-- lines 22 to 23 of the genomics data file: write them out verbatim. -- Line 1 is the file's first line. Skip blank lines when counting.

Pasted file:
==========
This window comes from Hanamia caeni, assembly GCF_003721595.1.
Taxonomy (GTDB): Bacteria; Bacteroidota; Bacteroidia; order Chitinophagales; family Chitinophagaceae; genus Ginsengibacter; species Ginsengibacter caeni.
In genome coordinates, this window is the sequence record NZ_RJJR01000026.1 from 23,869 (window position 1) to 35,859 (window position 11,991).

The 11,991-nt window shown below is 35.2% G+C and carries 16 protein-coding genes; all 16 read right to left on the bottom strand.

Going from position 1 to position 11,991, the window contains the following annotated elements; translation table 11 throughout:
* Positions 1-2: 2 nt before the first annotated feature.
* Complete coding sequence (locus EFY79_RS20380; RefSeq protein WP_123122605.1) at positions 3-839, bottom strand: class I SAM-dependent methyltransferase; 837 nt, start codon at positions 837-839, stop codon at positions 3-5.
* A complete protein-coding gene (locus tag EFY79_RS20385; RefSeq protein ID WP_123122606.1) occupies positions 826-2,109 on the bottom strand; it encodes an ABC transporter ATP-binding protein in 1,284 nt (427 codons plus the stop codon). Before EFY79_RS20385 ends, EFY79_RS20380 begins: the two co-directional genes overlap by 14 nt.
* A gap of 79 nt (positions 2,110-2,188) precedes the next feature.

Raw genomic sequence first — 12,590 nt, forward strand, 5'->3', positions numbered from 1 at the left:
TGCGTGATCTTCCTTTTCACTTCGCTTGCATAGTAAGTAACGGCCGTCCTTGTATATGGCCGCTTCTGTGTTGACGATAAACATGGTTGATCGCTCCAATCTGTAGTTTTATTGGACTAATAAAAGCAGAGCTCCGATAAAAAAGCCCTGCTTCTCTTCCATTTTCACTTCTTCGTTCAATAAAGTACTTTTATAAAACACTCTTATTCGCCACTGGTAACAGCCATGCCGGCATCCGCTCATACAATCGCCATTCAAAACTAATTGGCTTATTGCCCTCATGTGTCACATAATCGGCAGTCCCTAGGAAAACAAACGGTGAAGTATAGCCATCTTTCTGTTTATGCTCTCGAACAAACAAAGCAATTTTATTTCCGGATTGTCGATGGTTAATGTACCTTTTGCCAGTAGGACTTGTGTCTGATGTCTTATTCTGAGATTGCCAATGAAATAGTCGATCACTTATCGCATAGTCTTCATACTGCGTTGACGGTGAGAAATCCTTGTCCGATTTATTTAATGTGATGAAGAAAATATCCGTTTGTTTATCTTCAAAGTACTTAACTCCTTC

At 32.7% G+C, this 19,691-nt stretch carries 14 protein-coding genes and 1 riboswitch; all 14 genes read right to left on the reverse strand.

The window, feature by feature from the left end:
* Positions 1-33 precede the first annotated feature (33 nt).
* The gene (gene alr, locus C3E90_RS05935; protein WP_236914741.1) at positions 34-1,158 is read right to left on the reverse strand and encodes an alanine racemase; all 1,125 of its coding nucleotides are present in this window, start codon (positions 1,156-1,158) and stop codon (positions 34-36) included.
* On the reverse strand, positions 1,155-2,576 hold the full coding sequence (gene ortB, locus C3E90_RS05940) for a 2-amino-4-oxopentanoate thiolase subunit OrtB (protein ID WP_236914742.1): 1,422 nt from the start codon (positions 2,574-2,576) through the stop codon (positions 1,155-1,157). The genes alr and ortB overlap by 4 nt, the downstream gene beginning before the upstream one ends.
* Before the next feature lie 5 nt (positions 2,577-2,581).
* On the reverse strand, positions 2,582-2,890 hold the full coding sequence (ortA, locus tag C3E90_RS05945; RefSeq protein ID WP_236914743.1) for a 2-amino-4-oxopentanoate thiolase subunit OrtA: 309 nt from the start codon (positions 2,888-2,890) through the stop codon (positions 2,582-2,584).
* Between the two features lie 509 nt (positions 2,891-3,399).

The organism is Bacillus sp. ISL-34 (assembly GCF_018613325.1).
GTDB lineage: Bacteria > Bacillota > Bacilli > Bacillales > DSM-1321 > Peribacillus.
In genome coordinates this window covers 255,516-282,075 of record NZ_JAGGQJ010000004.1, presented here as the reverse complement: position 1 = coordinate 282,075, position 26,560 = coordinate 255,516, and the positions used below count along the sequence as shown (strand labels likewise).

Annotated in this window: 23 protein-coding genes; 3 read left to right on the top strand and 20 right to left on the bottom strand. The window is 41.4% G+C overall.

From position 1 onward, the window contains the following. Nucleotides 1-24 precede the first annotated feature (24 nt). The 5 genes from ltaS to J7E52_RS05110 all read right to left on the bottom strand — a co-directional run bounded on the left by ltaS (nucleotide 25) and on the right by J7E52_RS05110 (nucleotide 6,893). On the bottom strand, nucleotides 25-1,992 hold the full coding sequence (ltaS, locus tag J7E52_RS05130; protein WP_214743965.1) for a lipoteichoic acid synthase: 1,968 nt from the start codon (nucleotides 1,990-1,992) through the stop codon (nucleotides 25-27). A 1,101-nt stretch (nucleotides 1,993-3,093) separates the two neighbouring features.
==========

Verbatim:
In genome coordinates this window covers 255,516-282,075 of record NZ_JAGGQJ010000004.1, presented here as the reverse complement: position 1 = coordinate 282,075, position 26,560 = coordinate 255,516, and the positions used below count along the sequence as shown (strand labels likewise).

Annotated in this window: 23 protein-coding genes; 3 read left to right on the top strand and 20 right to left on the bottom strand. The window is 41.4% G+C overall.